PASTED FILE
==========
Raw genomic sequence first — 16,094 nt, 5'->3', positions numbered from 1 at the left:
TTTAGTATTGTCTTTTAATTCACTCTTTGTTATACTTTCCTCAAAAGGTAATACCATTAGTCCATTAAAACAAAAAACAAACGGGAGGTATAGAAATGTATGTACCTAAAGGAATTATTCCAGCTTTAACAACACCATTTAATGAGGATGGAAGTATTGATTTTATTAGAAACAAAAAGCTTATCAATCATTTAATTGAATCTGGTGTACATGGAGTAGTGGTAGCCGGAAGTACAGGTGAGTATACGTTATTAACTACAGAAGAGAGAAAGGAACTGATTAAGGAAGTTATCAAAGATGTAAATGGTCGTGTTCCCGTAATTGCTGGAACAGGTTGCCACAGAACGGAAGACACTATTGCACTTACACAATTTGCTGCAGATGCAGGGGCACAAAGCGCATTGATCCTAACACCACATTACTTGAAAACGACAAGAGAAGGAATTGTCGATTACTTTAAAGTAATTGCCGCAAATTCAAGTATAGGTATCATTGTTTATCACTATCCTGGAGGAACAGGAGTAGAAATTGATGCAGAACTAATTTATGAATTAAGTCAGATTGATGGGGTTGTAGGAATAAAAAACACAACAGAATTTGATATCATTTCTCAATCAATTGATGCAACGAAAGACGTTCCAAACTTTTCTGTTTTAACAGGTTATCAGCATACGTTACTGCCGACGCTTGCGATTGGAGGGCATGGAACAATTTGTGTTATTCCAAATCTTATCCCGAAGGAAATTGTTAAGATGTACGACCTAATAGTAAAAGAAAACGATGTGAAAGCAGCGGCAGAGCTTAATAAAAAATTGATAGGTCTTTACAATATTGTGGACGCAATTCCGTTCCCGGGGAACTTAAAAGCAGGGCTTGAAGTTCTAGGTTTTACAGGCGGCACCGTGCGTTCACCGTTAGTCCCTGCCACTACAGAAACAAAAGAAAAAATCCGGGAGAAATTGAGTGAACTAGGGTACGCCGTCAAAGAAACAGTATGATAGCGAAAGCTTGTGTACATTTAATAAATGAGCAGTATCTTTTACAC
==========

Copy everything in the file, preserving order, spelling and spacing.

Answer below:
Raw genomic sequence first — 16,094 nt, 5'->3', positions numbered from 1 at the left:
TTTAGTATTGTCTTTTAATTCACTCTTTGTTATACTTTCCTCAAAAGGTAATACCATTAGTCCATTAAAACAAAAAACAAACGGGAGGTATAGAAATGTATGTACCTAAAGGAATTATTCCAGCTTTAACAACACCATTTAATGAGGATGGAAGTATTGATTTTATTAGAAACAAAAAGCTTATCAATCATTTAATTGAATCTGGTGTACATGGAGTAGTGGTAGCCGGAAGTACAGGTGAGTATACGTTATTAACTACAGAAGAGAGAAAGGAACTGATTAAGGAAGTTATCAAAGATGTAAATGGTCGTGTTCCCGTAATTGCTGGAACAGGTTGCCACAGAACGGAAGACACTATTGCACTTACACAATTTGCTGCAGATGCAGGGGCACAAAGCGCATTGATCCTAACACCACATTACTTGAAAACGACAAGAGAAGGAATTGTCGATTACTTTAAAGTAATTGCCGCAAATTCAAGTATAGGTATCATTGTTTATCACTATCCTGGAGGAACAGGAGTAGAAATTGATGCAGAACTAATTTATGAATTAAGTCAGATTGATGGGGTTGTAGGAATAAAAAACACAACAGAATTTGATATCATTTCTCAATCAATTGATGCAACGAAAGACGTTCCAAACTTTTCTGTTTTAACAGGTTATCAGCATACGTTACTGCCGACGCTTGCGATTGGAGGGCATGGAACAATTTGTGTTATTCCAAATCTTATCCCGAAGGAAATTGTTAAGATGTACGACCTAATAGTAAAAGAAAACGATGTGAAAGCAGCGGCAGAGCTTAATAAAAAATTGATAGGTCTTTACAATATTGTGGACGCAATTCCGTTCCCGGGGAACTTAAAAGCAGGGCTTGAAGTTCTAGGTTTTACAGGCGGCACCGTGCGTTCACCGTTAGTCCCTGCCACTACAGAAACAAAAGAAAAAATCCGGGAGAAATTGAGTGAACTAGGGTACGCCGTCAAAGAAACAGTATGATAGCGAAAGCTTGTGTACATTTAATAAATGAGCAGTATCTTTTACAC